How a New York Times bestselling author parlayed a strong grasp of the science of human decision-making and a woeful ignorance of cards into a life-changing run as a professional poker player, under the wing of a legend of the game.
... fascinating ... Part of the book’s deliciousness is Konnikova’s journey from 'novicedom,' starting out in online poker cafes in Hoboken, N.J., and making it all the way to the World Series of Poker in Las Vegas ... What elevates Konnikova’s journey above a Plimpton-esque stunt is the way she constantly peppers “The Biggest Bluff” with compelling studies and quotes ... Konnikova is like your smart friend who instantly contextualizes everything by sharing the latest data and sharpest insight, whom you come to quote too often to other friends and family ... a feminist story without being a feminist tract. It’s an underdog tale in which the rise of the underdog has an air of inevitability and sweet revenge. It’s a nonfiction Bildungsroman minus the navel-gazing. Konnikova keeps the lines so clean and even, so steady and unshowy that she might be the Charlie Watts of prose: While the backbeat never ceases and the narrative propels along, it’s her curiosity that proliferates. In fact, one of the biggest bluffs of The Biggest Bluff may be that Konnikova hasn’t written a book about her success with cards and chips exactly, but bet the house on the power of her mind to synthesize big philosophical ideas and psychological insights at a time when we, too, find ourselves questioning our fortunes, hoping to master our fates and playing much bigger odds than ever before.
There has never been a more pressing need for digestible and coherent literature on rational decision-making ... What at first seems a light-hearted story about a curious academic dipping her toe into shark-infested waters delivers a crucial lesson in how to thrive in an increasingly misleading world ... Mindset is key, and Konnikova wisely dedicates much of her book to this ... Despite her clear aptitude, some crushing early losses almost see Konnikova abandon the game entirely. She helps the reader avoid the same pitfalls by sharing her mistakes and moments of self-doubt with stark honesty ... As someone who has read almost every piece of literature on poker, I can say that The Biggest Bluff is the best depiction yet of the game I love, and the invaluable thinking skills it teaches. This is not a book that will teach you how to play your Ace–Queen out of position against a laggy villain (although it will teach you what that means). But it will show you how to play the game of life more effectively. Konnikova’s is an uplifting zero-to-hero journey that will raise a smile in these trying times.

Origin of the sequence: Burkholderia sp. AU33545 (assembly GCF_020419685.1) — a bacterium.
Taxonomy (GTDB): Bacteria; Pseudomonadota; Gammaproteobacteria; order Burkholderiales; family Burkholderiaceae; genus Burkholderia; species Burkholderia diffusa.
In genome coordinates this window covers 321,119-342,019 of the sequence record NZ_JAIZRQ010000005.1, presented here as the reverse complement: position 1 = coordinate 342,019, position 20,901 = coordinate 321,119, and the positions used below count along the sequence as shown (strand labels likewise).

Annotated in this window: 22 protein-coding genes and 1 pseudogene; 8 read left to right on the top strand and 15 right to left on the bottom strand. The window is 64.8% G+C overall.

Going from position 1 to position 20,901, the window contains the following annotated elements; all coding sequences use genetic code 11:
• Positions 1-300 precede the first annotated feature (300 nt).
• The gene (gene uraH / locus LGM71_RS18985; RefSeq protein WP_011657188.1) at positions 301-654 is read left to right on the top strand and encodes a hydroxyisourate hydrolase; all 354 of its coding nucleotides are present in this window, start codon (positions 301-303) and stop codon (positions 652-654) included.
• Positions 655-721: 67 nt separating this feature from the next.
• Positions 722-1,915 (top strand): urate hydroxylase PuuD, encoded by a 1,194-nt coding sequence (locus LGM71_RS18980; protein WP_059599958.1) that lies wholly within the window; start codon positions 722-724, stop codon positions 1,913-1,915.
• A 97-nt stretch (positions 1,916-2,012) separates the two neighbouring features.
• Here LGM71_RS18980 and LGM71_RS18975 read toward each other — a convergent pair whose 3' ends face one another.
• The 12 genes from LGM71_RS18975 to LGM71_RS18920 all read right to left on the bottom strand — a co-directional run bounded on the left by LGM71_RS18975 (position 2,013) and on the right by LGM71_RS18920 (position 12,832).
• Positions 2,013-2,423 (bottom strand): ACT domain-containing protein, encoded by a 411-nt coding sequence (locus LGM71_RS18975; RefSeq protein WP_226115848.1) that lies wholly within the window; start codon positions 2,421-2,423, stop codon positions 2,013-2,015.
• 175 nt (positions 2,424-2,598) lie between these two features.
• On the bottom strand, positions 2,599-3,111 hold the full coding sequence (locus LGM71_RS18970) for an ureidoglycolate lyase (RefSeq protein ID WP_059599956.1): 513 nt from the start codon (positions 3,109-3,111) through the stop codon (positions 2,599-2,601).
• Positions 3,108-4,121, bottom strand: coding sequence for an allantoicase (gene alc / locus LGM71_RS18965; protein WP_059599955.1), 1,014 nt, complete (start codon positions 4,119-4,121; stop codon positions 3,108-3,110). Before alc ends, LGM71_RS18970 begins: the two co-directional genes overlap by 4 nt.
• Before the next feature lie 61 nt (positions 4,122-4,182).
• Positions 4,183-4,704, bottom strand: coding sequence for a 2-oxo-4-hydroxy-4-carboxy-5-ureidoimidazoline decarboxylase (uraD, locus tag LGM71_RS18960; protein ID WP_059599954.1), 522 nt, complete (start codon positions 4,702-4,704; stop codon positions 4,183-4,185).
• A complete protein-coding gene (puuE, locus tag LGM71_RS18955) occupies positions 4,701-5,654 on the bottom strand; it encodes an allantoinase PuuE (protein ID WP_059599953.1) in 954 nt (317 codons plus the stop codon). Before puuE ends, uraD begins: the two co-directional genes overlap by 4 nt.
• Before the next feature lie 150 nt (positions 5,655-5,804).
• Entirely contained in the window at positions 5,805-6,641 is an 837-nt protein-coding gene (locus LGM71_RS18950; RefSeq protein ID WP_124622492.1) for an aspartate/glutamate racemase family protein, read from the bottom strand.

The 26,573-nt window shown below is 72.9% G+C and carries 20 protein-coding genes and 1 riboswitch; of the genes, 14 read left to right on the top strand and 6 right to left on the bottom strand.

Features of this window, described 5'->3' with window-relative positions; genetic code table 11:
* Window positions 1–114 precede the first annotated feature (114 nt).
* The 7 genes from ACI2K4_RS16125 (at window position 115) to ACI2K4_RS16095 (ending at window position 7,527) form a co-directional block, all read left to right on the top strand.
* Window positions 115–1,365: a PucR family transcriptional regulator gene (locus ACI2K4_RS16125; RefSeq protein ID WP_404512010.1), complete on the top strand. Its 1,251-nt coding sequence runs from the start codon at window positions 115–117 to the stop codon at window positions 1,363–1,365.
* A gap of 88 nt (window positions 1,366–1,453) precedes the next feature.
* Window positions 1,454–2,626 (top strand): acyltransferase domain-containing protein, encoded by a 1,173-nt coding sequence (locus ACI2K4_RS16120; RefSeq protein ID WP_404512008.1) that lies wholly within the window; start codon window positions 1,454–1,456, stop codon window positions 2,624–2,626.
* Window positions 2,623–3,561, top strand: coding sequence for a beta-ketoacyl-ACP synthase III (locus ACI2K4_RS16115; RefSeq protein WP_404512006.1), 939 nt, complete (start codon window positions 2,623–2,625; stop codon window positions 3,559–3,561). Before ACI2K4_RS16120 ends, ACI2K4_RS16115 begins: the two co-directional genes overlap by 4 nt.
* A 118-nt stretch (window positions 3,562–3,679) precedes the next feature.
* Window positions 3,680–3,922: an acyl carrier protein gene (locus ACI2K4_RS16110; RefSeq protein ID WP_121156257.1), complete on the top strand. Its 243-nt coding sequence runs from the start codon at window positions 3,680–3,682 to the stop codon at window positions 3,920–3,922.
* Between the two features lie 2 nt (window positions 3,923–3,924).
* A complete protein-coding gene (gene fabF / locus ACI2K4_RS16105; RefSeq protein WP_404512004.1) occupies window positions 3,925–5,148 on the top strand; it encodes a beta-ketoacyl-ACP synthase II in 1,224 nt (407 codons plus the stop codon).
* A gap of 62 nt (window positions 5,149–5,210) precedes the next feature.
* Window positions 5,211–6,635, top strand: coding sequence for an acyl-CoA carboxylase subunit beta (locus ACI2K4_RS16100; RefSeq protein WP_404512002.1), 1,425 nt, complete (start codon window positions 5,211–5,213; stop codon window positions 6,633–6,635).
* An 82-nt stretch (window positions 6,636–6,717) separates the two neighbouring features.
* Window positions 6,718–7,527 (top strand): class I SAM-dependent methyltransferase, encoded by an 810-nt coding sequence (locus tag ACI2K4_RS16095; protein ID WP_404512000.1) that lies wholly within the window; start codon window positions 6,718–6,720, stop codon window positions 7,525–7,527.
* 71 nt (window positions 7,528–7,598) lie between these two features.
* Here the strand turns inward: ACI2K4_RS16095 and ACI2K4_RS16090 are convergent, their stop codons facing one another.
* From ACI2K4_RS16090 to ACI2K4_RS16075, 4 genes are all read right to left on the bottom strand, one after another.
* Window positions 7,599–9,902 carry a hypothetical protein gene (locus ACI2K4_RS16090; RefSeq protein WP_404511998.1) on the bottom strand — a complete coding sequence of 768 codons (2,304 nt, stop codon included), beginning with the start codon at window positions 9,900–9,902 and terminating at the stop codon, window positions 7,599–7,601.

... what a fascinating journey and narrative it is, as the fretful neophyte not only masters the intricacies of Texas hold ’em but also gains some profound insights about herself. What starts as a whim is transformed in the process into a provocative and moving spiritual journey, one that will inspire readers as much as it entertains them ... I was all in for Konnikova from the day she first approached Seidel at a New York coffee shop, charmed by her honesty and self-deprecating humor. I found myself cheering even her small victories and feeling the disappointment of her losses. In the end, readers share in her big win, though her winnings are not what we — or she — originally had in mind. The biggest bluff, she comes to understand, is the belief that skill can ever be enough when luck is stacked against us. Yet this hope is what keeps us going, both in the casino and in life. In the end, Konnikova’s winning hand is dealt out not in aces and jacks, straights and flushes, but in self-knowledge, acceptance and serenity.